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Parasitology Research

, Volume 117, Issue 11, pp 3675–3678 | Cite as

Carbon dioxide is an absolute requirement for exsheathment of some, but not all, abomasal nematode species

  • Kiliana Bekelaar
  • Tania Waghorn
  • Michael Tavendale
  • Catherine McKenzie
  • Dave Leathwick
Short Communication

Abstract

The first step in the infection process of grazing ruminants by gastrointestinal nematodes is the exsheathment of the third-stage larva (L3). Exsheathment of various species can be achieved in vitro using carbon dioxide (CO2) under the appropriate temperature and pH conditions. However, it remains unclear whether elevated CO2 levels are an absolute requirement for exsheathment. Exsheathment of four abomasal species was investigated in both the presence and absence of CO2, in either rumen fluid (cow or sheep) or buffer (standard or enriched). Exsheathment of Ostertagia ostertagi, Teladorsagia circumcincta and Ostertagia leptospicularis was observed in CO2-depleted rumen fluid and enriched buffer (respectively 46%, 22% and 15% in rumen fluid and 28% 18% and 26% in enriched buffer after 24 h). The level of this response was dependent on the species as well as the medium, and exsheathment was significantly higher in the presence of CO2. For Haemonchus contortus, exsheathment could only be achieved under CO2-saturated conditions. In conclusion, even though these parasite species exsheath in the same environment, there were significant differences in the minimal requirements to trigger their exsheathment. Some abomasal species were capable of exsheathment in the absence of CO2, which is likely facilitated by cofactors present in the rumen fluid and/or enriched buffer.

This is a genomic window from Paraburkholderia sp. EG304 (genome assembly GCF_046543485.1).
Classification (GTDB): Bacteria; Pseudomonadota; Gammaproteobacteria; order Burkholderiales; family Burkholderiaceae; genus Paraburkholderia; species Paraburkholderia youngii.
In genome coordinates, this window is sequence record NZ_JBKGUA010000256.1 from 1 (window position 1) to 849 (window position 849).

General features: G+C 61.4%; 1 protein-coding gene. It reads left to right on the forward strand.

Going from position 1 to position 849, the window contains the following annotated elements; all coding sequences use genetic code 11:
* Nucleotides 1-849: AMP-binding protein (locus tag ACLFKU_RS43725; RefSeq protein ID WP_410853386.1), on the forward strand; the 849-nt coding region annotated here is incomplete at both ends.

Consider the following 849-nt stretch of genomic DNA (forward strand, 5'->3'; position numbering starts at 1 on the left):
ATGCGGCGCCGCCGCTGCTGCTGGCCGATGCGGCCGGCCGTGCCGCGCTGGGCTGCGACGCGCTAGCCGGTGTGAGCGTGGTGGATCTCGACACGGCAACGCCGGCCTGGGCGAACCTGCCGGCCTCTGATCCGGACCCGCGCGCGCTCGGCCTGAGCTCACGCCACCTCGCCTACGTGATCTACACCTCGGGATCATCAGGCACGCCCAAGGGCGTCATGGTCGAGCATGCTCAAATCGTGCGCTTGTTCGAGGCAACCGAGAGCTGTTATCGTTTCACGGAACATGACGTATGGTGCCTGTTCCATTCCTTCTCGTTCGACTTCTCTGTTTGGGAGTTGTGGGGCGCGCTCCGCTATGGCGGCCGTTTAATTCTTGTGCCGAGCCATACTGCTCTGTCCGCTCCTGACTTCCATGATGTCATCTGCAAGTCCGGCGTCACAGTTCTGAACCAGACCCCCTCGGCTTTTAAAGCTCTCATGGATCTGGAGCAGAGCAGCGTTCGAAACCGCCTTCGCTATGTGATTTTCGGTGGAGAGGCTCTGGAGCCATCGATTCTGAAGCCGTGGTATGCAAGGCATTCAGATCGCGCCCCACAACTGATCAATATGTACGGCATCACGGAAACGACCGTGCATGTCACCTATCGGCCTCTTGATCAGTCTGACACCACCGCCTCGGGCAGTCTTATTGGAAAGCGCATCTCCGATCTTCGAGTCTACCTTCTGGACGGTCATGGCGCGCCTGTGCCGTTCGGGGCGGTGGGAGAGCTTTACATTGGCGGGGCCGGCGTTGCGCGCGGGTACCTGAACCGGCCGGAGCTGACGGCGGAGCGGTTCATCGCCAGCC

Keywords

Exsheathment Carbon dioxide Parasite Ostertagia Haemonchus contortus 

Notes

Acknowledgements

We thank Peter Janssen, Stefan Muetzel and Alec Mackay for their valuable input on this project.

Funding information

This project was supported by a research grant from the Ministry of Business, Innovation and Employment’s Science and Innovation Group (MBIE), New Zealand (contract C10X1506).

Compliance with ethical standards

Conflict of interest

The authors declare that they have no conflict of interest.

Supplementary material

436_2018_6094_MOESM1_ESM.docx (13 kb)
Supplementary Table 1 (DOCX 12 kb)

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Copyright information

© Springer-Verlag GmbH Germany, part of Springer Nature 2018

Authors and Affiliations

  1. 1.AgResearch Ltd., Grasslands Research CentrePalmerston NorthNew Zealand

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